Chronic obstructive pulmonary disease (COPD) is a widespread disease. In Austria alone, there are between 500,000 and 600,000 sufferers; around ninety per cent of cases are the result of smoking. Now, under the leadership of Hendrik Jan Ankersmit, a research team from the University Department of Surgery at MedUni Vienna and the Christian Doppler Laboratory for the Diagnosis and Regeneration of Heart and Thorax Diseases has discovered a protein marker in the blood that can already indicate lung damage during the early stages of COPD, before a decrease in lung volume is detected by a pulmonary function test.
Up to now, early detection of COPD and associated lung damage, such as air trapping (air that cannot be exhaled due to overinflation of the alveoli) or pulmonary emphysema (holes in the lung filled with air that reduce the lung surface area) was not possible. Ankersmit and his team have now been able to show that protein HSP27 is a suitable marker in the blood for detecting existing lung damageeven in people who feel healthy and whose pulmonary function test results give no cause for concern.
Fifty-seven per cent of healthy test patients showed signs of lung damage
Ninety-four apparently healthy male and female smokers (average age of 43) were studied by the University Department of Surgery, Radiology and Pulmonology at MedUni Vienna. The results of the study have been published in Respiration, the international journal of thoracic medicine. The test subjects voluntarily underwent a high-resolution CT scan. The results showed that 57.45% of test subjects exhibited signs of air trapping or air trapping AND emphysema, even though their pulmonary function test results were within the normal ranges. Moreover, the HSP27 value, which was determined using an ELISA kit from R&D Systems, showed a significant correlation with the lung pathologies detected by radiologists during the CT scan.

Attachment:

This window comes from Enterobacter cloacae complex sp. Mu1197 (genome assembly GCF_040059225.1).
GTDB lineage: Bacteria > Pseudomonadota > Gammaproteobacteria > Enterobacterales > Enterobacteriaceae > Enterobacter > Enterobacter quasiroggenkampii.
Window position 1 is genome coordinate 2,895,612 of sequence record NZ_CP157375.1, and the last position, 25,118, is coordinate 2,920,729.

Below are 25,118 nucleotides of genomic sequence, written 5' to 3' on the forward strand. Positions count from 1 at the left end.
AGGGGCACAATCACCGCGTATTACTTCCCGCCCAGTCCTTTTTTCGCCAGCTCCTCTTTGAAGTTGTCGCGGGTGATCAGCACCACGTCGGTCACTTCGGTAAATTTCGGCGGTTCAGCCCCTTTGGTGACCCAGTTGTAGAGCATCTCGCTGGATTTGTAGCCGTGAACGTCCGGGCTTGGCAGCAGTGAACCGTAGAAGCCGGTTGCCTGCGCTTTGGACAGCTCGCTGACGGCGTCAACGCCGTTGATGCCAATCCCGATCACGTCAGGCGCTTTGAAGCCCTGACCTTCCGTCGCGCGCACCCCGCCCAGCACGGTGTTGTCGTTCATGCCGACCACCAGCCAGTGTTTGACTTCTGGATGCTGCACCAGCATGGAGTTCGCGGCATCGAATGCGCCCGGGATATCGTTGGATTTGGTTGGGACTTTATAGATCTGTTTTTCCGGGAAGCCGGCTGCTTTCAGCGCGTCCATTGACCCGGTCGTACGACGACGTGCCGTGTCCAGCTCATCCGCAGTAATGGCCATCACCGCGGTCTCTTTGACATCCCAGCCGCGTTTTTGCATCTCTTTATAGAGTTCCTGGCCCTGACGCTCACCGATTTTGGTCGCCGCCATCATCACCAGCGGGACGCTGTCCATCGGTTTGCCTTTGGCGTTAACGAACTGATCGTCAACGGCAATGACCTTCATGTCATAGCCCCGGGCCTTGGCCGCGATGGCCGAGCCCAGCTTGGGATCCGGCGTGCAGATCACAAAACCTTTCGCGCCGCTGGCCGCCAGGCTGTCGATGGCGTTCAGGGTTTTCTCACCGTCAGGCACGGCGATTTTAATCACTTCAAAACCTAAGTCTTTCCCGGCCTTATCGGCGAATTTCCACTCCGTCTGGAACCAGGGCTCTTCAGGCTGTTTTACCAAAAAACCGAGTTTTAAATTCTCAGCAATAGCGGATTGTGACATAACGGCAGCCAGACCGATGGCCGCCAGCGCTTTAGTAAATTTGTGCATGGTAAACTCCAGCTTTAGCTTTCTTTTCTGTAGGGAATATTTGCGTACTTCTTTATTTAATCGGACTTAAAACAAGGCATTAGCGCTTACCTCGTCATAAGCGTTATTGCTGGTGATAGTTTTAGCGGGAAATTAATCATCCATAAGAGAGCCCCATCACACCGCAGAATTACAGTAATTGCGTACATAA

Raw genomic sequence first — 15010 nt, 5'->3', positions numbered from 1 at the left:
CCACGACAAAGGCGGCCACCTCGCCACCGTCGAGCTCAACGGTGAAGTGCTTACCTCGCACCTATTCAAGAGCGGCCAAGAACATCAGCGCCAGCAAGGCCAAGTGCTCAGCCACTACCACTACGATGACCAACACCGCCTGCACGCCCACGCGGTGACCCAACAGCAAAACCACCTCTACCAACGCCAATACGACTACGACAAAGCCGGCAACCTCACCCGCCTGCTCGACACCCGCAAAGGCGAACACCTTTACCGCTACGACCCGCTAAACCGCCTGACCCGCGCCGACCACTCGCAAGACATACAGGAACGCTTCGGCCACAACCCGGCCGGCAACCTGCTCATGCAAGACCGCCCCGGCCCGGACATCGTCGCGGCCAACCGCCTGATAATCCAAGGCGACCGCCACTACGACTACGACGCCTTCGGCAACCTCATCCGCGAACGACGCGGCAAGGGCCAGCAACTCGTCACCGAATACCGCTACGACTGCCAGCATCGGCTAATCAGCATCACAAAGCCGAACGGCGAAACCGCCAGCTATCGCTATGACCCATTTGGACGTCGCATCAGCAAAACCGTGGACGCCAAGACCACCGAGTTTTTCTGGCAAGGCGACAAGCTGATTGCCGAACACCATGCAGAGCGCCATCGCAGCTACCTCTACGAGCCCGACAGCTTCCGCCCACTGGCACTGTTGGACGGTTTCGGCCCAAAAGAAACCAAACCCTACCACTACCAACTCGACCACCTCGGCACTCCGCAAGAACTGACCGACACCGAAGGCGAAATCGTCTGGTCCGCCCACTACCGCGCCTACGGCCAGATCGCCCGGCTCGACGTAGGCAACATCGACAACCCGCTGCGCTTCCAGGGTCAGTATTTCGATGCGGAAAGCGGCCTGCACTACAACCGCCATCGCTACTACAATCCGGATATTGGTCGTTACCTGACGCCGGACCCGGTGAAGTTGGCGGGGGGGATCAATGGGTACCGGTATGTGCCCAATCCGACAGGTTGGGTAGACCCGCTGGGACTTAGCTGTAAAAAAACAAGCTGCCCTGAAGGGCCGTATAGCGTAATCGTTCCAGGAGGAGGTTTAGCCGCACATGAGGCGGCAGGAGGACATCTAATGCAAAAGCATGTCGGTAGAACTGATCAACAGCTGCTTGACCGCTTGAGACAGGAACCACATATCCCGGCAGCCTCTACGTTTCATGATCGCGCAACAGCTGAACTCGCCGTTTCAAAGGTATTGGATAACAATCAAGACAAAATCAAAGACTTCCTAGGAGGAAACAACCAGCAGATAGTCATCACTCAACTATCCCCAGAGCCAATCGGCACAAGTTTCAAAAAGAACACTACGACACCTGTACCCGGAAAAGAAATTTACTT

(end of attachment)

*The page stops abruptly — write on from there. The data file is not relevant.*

Says Ankersmit: If there is increased prevalence of the marker HSP27 and risk behaviour, such as smoking, is evident, then this may signify lung damage and, potentially, the early onset of chronic obstructive pulmonary disease." Normally, COPD is only diagnosed when a patient can only take limited steps to interrupt the course of the disease by altering his or her lifestyle (e.g. giving up smoking).
According to Ankersmit, specific job groups are also at risk besides smokers; these include welders or furnace stokers and other people who regularly inhale smoke and chemical vapours in the course of their work. It is Ankersmits vision that GPs or pulmonologists will use the HSP27 value as a screening marker for lung disease in the future.
HSP27 serum marker is also diagnostically conclusive for lung cancer
Another recent study conducted by the research team, which was published in the journal Clinica Chimica Acta, found that patients who suffer from lung carcinomas also exhibited increased levels of HSP27. The results of the investigation confirm the starting hypothesis that there is an immunological link between COPD and lung cancer.
Chronic obstructive pulmonary disease (COPD) is an umbrella term used to describe a group of lung diseases that are characterised by coughing, expectoration and breathlessness on exertion. COPD significantly impacts on exhalation. It is one of the most common diseases worldwide. According to estimates from the World Health Organisation (WHO) from 2007, around 210 million people suffer from COPD, and this figure is rising. Worldwide, COPD is the fourth most-common cause of death; the progress of the disease cannot be halted, and its importance is growing as a result of increased life expectancies in developed countries. The primary cause is smoking, but other environmental influences, such as ozone pollution or fine particulate air pollution, are also becoming major causes.
More information: Respiration, International Journal of Thoracic Medicine, Increased Serum Levels of HSP27 as a Marker for Incipient Chronic Obstructive Pulmonary Disease in Young Smokers. H. Ankersmit, et al; DOI: 10.1159/000336557
Clinica Chimica Acta, Discrimination of clinical stages in non-small cell lung cancer patients by serum HSP27 and HSP70: A multi-institutional case-control study. M. Zimmermann, et al. DOI: 10.1016/jcca.2012.03.008